One of the most concerning complaints we hear from CEOs is that they don't believe marketers understand the business. They don't know how to align marketing goals with the company's mission.
And when I read stats like this one — from Planful's Operational Marketing Index — that only 40% of marketers are setting goals based on company objectives, it's no wonder CEOs see a disconnect. It's not their imagination. And that's why so many C-suite execs are reluctant to fund new marketing ideas or fresh campaigns.
Today, we will explore marketing goals and business goals, and learn how to align your marketing goals and strategies to the business mission. But first, let's have a quick refresher on what we've covered thus far.
Now that you've read this far into my Confident Marketer Playbook, you know how to develop personal confidence as a marketing professional. You understand how to create a positive mindset, and you're thinking ahead.
You're also taking action by developing customer profiles and personas to identify your ideal clients and learn ways to reach and satisfy them.
Now, let's ensure you align marketing goals to match your business goals. We call this business alignment.
More than half of CEOs (58%) believe key issues with low CMO tenure are the lack of speaking the language of the business and using too much marketing jargon.
When CEOs complain that marketers don't speak the language of the business, they are typically referring to a lack of alignment between marketing goals and the company's broader goals. Specifically, they feel marketers are too focused on metrics specific only to marketing, such as click-through rates, social media "likes," or website traffic, without considering how these metrics tie into broader business objectives, like revenue growth or customer acquisition.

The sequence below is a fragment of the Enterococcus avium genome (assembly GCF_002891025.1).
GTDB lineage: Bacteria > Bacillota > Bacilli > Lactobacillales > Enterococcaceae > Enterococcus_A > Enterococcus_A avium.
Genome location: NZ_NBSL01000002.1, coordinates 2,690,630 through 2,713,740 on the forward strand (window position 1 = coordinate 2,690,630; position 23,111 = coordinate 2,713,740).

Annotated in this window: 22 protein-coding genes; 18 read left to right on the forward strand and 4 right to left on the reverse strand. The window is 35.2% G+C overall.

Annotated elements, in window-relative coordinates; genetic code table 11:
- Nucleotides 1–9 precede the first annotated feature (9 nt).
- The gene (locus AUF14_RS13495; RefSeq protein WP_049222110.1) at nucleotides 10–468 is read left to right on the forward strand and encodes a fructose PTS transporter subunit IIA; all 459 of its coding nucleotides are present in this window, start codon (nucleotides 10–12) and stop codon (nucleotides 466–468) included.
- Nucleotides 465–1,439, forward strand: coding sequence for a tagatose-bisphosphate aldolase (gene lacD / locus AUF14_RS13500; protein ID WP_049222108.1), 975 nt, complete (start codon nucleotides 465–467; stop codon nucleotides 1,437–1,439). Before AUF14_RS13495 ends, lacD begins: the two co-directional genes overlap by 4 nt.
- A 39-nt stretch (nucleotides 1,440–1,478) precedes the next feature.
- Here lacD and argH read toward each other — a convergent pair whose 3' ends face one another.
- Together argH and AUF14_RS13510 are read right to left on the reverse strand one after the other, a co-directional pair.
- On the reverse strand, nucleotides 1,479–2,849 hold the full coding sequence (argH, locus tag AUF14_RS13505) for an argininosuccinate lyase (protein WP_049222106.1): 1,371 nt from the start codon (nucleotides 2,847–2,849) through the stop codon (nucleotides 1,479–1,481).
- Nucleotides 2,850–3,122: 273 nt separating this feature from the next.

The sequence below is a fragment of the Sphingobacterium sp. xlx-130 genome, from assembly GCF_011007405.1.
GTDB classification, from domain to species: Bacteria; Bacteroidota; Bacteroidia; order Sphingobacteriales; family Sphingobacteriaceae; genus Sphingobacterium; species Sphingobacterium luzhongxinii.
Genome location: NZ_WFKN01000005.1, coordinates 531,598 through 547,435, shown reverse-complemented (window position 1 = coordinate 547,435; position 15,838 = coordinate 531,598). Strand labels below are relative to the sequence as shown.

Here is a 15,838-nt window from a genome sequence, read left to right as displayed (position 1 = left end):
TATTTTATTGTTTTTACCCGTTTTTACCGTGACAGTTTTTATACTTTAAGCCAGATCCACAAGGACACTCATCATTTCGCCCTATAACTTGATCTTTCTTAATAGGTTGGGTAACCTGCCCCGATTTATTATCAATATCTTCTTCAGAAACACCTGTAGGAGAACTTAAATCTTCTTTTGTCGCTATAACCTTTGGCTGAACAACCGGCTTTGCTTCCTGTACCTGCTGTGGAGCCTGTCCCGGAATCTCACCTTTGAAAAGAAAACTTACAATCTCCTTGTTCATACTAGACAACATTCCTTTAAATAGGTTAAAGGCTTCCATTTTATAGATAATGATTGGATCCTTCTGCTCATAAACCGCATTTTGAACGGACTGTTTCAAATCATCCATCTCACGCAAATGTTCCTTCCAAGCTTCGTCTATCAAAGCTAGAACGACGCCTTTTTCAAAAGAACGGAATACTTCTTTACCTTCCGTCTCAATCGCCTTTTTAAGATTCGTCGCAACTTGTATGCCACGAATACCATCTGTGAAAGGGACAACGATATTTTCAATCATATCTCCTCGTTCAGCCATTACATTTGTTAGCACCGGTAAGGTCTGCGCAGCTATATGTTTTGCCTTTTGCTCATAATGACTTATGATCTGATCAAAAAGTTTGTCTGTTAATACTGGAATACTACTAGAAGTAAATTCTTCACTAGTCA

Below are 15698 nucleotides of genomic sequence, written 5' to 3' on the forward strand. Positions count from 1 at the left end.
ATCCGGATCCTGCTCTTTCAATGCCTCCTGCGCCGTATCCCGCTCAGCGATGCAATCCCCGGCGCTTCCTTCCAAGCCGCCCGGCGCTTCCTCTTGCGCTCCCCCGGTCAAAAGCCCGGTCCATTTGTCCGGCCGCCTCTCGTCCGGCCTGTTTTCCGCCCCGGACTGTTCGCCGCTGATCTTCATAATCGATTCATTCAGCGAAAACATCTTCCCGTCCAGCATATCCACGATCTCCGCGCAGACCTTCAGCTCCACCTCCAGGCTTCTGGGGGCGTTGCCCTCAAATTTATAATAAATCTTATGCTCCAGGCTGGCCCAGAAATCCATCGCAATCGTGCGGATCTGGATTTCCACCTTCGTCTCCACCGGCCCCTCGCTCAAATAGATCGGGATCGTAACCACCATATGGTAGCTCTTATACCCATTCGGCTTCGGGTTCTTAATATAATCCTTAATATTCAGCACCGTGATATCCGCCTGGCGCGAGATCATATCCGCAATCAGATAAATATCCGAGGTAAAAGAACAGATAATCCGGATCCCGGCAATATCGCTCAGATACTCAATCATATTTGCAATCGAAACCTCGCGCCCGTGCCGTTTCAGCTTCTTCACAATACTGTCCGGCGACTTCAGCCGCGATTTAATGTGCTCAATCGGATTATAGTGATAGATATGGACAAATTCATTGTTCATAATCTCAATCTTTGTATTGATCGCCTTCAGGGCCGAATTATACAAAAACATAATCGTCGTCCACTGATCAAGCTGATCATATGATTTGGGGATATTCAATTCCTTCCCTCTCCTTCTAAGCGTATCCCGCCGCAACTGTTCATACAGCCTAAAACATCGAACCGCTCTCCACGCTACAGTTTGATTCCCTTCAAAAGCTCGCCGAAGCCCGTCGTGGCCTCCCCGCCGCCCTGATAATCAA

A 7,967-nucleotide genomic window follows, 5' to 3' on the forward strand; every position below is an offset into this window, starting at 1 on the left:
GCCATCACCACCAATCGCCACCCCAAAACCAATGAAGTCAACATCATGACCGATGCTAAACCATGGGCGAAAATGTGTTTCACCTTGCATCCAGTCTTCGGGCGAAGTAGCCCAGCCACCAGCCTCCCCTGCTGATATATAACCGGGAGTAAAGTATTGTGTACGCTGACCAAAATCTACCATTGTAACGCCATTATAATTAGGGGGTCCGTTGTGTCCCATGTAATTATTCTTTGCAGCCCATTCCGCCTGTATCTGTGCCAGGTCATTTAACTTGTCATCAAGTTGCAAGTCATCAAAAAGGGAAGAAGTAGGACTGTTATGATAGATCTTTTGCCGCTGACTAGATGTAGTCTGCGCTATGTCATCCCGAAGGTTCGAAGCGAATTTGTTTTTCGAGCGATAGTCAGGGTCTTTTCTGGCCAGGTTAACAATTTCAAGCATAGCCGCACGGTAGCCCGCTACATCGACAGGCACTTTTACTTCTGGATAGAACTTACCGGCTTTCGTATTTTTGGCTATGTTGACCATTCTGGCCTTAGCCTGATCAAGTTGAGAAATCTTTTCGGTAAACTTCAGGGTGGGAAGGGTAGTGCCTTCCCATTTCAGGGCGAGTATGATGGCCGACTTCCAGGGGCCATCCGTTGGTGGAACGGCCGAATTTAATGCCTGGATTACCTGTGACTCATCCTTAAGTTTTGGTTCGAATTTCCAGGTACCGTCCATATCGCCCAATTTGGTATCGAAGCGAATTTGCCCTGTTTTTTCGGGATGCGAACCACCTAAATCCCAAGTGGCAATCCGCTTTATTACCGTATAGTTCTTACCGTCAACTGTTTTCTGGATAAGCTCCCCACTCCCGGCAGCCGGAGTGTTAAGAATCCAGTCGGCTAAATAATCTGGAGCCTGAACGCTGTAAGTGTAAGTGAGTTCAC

In other words, many marketers speak a "language" specific to their area of expertise but don't use the terminology or metrics that resonate with other executive team members or the organization.
To overcome this challenge, marketers must work to align marketing goals and metrics with broader business objectives. Here's how:
Every organization is unique, but here are some of the common business goals that you'll see most:
While revenue growth and profitability are almost always at the top of any company's priorities, an excellent marketer will reassess these topics at least annually.
Looking at the above list, ask yourself, how do your marketing efforts fit in and support the organization's goals?
Imagine you're preparing to pitch a new campaign to the C-suite. You'll need to work some of those angles and prove your efforts will be rewarding to the organization as a whole.
Revenue is an obvious first choice. Every organization — even 501(c)(3)s — must meet minimum revenue requirements to stay in the black or scale up. Hard data always helps. Be ready to explain how much revenue a marketing activity will contribute.
This is another powerful point, often high on an organization's list of priorities. You'll need to explain where the company stands today regarding market share. You also need to get insights into your competitors and their positions in the market. Ask yourself, how will you measure this and present these numbers?